Wearing a hijab is proclaiming that your identity is what you look like. You look Muslim, therefore it seems to be a big part of who you state you are.

Without a hijab, you merge into a crowd, faceless and unimportant.

You do not wear your identity.

And that in itself is a blessing. Especially in a country like Israel that is divided by nationalist and religious lines.

But in Hebron, it is not about nationality. It is just about religion.

I can now understand why some women would decide to wear the hijab for political reasons. It is a theory that has floated around the world as more women started wearing the hijab after 9/11. Some analysts have argued that more women started wearing the hijab after 9/11 to support their religion as they felt it was a religion that was under attack.

As Amin Maalouf explains in his book, “In the Name of Identity,” we as humans tend to cling to the identity that we feel is under attack.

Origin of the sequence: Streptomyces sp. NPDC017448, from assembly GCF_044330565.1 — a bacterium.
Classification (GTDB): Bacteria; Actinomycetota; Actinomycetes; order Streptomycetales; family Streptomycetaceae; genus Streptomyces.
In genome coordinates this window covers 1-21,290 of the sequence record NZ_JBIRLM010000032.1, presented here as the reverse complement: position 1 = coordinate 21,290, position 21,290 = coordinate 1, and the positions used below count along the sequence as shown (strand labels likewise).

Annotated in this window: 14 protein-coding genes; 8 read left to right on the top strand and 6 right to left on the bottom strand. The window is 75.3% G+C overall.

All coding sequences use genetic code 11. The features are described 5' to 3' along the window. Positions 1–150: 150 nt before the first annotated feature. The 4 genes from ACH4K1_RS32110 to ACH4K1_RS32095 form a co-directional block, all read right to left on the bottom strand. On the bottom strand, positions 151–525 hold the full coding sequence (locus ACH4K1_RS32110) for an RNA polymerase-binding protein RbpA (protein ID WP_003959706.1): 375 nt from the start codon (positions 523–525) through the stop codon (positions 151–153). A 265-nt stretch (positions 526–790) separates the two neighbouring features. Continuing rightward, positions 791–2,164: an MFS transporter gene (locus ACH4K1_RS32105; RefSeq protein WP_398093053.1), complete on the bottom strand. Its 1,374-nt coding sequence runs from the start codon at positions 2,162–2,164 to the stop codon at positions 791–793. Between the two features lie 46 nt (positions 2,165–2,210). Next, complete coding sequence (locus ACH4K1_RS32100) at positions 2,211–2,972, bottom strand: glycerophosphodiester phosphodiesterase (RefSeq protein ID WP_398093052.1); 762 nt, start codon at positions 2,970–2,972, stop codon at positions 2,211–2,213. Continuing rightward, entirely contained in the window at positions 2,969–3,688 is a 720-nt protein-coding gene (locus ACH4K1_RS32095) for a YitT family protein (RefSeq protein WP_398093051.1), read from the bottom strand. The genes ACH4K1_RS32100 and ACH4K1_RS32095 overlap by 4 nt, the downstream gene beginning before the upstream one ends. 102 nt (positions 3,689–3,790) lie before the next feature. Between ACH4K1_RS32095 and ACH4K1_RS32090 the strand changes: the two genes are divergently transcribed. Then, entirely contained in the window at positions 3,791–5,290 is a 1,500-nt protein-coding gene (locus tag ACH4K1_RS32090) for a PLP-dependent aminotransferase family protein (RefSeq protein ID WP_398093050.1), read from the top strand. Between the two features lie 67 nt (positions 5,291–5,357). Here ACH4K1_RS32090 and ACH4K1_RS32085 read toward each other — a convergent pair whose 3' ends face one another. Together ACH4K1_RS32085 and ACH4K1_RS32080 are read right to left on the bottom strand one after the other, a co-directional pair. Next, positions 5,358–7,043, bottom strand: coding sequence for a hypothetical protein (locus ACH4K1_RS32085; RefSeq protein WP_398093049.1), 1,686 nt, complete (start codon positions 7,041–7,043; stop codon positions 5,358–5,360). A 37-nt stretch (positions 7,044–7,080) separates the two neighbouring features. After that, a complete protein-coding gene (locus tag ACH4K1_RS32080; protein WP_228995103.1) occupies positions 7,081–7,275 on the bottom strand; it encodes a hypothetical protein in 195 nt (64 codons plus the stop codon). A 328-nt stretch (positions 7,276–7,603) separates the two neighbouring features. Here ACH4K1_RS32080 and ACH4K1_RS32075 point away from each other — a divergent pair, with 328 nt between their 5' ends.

Islam was/is under “attack,” so wearing the hijab signifies support for it.

I understand that.

Because if you are going to be prejudiced based on my religion. So be it.

I wear my religion and I wear it proud.


As I write this, I am sitting in an Israeli coffee shop in the New city in West Jerusalem.

I came here right after I went for the afternoon prayer to the mosque. I left the mosque with my hijab on my head and entered the coffee shop with my hair in a bun and my hijab in my bag.

I've heard stories about girls not being let into Israeli shops because they wear the hijab.

And I wanted to try and see whether the same thing would happen to me.

Would they stop me at the door if I was wearing a hijab?

Would I take it off if they told me I couldn't go in?

Or would they surprise me with a smile. And help me get to where I have to go?


Israel is a country of contradictions. A country where you expect interrogation and are given a smile in return.

Its a place where I see guns, a separation wall, inequality and discrimination. But it is also a place where an Israeli rabbi says to me that God is one; Muslims and Jews are one.

If we are one, why do we need walls?